Button reflects calmly on another less than perfect day
Button reflects calmly on another less than perfect day
Posted By: James Allen  |  03 Oct 2009   |  3:35 pm GMT  |  26 comments

Jenson Button has been moved back five places on the grid for not observing the yellow flags warning him of debris on the circuit. Not ideal, but he is quite calm about it because his team mate Rubens Barrichello got the same penalty for the same offence.

Picture 42
No-one has the slightest idea of exactly where on the grid he will start; estimates vary from 9th to 12th, depending on how you calculate it.

So little changes between them and Button can watch his team mate closely in the race. Even without the penalties it was another less than perfect qualifying day for Button, he didn’t have a great lap in Q3, having been on the pace in the earlier sessions. He has given himself some work to do on Sundays quite a few times lately.

This evening there was a lot of waiting around for the stewards to decide the penalty. Within the Brawn hospitality area the atmosphere was only slightly tense. They know that in all probability they will win both championships anyway and it was quite noticeable that Ross Brawn was radiating calm and cheerfulness. Everyone else in the team seemed to feed off that.

When he appeared, ten minutes or so after the penalty was announced Button seemed very calm and measured. There were a dozen or so of us waiting for him, along with the BBC, who did a long sit down interview with him. Jake Humphrey kept trying to get him to talk about maybe clinching the world title tomorrow, but Button didn’t bite.

But he spoke very well,

“We got a five place penalty for not slowing sufficiently under the yellow flag,” Button explained. “From my point of view I did the right thing. I took avoiding action and when I saw the yellow flag, it was just before where the incident was with the front wing. I moved to one side. I thought, for me, it was unsafe to lift off because there could have been a car behind and you also don’t want to be moving across the circuit at high speed and lifting. Then, as soon as I passed the front wing I saw the green flag down the circuit, so I knew it was clear – and kept my foot in. That was it.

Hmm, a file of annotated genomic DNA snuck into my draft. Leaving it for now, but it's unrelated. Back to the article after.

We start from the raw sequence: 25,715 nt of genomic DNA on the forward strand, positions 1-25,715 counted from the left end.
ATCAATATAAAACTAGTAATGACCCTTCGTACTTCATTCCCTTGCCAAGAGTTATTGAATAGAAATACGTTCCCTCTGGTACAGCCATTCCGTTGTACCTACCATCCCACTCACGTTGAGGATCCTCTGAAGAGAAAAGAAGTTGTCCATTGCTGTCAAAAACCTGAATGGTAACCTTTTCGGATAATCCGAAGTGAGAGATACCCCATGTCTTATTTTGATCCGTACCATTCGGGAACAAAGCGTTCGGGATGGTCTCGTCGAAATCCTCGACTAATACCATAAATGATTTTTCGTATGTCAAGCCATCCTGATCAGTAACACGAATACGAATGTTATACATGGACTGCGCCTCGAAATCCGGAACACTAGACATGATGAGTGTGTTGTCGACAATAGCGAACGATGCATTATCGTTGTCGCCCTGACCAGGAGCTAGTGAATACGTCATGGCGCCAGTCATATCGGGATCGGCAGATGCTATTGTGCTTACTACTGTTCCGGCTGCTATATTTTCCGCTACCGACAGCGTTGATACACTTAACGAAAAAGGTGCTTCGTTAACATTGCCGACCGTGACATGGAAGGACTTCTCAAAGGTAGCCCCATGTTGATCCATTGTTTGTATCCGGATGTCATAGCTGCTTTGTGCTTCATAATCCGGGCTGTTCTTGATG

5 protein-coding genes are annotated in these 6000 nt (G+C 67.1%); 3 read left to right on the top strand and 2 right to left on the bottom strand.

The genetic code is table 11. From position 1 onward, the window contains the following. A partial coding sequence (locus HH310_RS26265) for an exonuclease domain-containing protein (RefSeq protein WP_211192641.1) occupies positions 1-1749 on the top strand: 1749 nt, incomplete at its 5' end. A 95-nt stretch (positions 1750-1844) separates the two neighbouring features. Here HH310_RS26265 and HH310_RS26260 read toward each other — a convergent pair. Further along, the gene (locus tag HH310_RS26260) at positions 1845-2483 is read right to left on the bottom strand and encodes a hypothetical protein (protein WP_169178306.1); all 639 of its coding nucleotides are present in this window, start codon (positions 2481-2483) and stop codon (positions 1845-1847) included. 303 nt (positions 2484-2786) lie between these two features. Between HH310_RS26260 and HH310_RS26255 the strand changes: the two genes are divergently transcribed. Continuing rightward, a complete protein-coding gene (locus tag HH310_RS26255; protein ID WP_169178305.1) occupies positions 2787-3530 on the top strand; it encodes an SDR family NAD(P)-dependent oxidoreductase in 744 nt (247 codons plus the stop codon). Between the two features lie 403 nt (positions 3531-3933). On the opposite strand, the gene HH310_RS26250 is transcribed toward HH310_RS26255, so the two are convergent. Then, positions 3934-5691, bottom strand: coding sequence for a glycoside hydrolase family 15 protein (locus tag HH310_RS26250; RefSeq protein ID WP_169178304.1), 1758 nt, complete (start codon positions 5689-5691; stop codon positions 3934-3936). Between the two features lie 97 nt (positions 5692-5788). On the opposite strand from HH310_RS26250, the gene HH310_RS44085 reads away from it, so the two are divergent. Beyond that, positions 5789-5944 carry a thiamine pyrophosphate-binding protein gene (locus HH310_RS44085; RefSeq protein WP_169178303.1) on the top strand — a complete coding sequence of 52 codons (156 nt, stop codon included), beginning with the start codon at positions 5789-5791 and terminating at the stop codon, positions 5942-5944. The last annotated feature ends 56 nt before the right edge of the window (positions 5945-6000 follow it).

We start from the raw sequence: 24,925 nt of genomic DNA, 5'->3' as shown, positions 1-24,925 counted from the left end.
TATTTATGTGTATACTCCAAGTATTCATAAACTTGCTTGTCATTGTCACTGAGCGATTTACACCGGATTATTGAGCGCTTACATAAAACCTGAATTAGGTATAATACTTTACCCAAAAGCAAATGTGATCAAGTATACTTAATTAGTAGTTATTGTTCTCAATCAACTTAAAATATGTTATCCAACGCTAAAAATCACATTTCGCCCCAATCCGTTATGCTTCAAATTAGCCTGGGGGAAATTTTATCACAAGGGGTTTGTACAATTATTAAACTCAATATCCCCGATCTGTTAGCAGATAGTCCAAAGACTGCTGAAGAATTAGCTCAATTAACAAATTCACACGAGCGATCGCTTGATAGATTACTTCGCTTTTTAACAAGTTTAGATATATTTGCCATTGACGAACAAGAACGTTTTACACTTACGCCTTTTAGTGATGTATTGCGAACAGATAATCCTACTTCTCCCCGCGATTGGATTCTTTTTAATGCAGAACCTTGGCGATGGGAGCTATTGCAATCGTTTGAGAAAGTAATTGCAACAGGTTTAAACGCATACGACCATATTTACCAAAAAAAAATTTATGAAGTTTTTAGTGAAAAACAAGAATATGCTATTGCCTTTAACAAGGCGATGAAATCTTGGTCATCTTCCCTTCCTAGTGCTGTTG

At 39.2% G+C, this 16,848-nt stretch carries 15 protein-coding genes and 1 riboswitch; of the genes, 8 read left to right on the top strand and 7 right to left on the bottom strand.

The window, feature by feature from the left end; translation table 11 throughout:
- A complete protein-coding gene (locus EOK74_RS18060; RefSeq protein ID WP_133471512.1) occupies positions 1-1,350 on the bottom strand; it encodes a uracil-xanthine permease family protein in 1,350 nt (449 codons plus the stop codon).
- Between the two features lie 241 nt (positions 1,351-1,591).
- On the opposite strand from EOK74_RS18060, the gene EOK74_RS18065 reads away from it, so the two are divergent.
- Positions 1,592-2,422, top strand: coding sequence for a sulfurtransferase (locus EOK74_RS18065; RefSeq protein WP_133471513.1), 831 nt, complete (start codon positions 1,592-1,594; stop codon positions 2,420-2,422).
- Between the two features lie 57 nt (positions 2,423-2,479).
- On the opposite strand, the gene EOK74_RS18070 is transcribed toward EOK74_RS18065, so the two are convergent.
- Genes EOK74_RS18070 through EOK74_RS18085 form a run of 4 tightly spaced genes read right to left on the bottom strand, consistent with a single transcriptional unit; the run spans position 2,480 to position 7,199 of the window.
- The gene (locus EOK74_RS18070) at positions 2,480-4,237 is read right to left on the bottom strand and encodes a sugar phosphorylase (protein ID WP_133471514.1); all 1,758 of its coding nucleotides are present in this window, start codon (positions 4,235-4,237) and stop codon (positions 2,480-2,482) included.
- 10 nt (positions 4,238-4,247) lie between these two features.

“The regulations say that you have to slow down enough and you have to lift off the throttle, which I didn’t do. So I got penalised. I respect their decision, but for me at that moment in time it was the best thing to do in that one second to make my decision. But I respect the decision. I am down in 12th, Rubens is just in front in 10th, and there are a couple of slow downs in front of him. So it is going to be an exciting race for us I think, the first few laps.

“Trying to sort out a strategy from here where we have low fuel and the cars in front have 25 kg more fuel than us, which is a lot of laps – 10 laps – makes tomorrow’s race very difficult. For us, tomorrow is an important day. We have to try and pick up some points, and even if it is one or two points those points could be very, very important going into the next two races.”

Button doesn’t want to win the world championship by crawling across the line, he wants to do it in style; the kind of style he showed in Monaco or Melbourne earlier on this season.

Bold recovery drives from disappointing grid slots have become his stock in trade lately. It’s time for another swashbuckling performance to seal the deal.

Tomorrow everyone is chasing Vettel. But it’s a long race and with four cars crashing in qualifying today, you’d have to say a pretty good chance of a safety car. That could turn everything on its head.

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He’s right about one thing…chopping the throttle while dodging could easily bite a driver, since you’re basically putting a massive balance shift on the car and pulling G at the same time. F1 drivers have ridiculously faster observation and reaction times than computer jockeys. Yes, it earned him a penalty but I think it was a safer decision given the circumstances. I hope Button lights some fireworks tomorrow.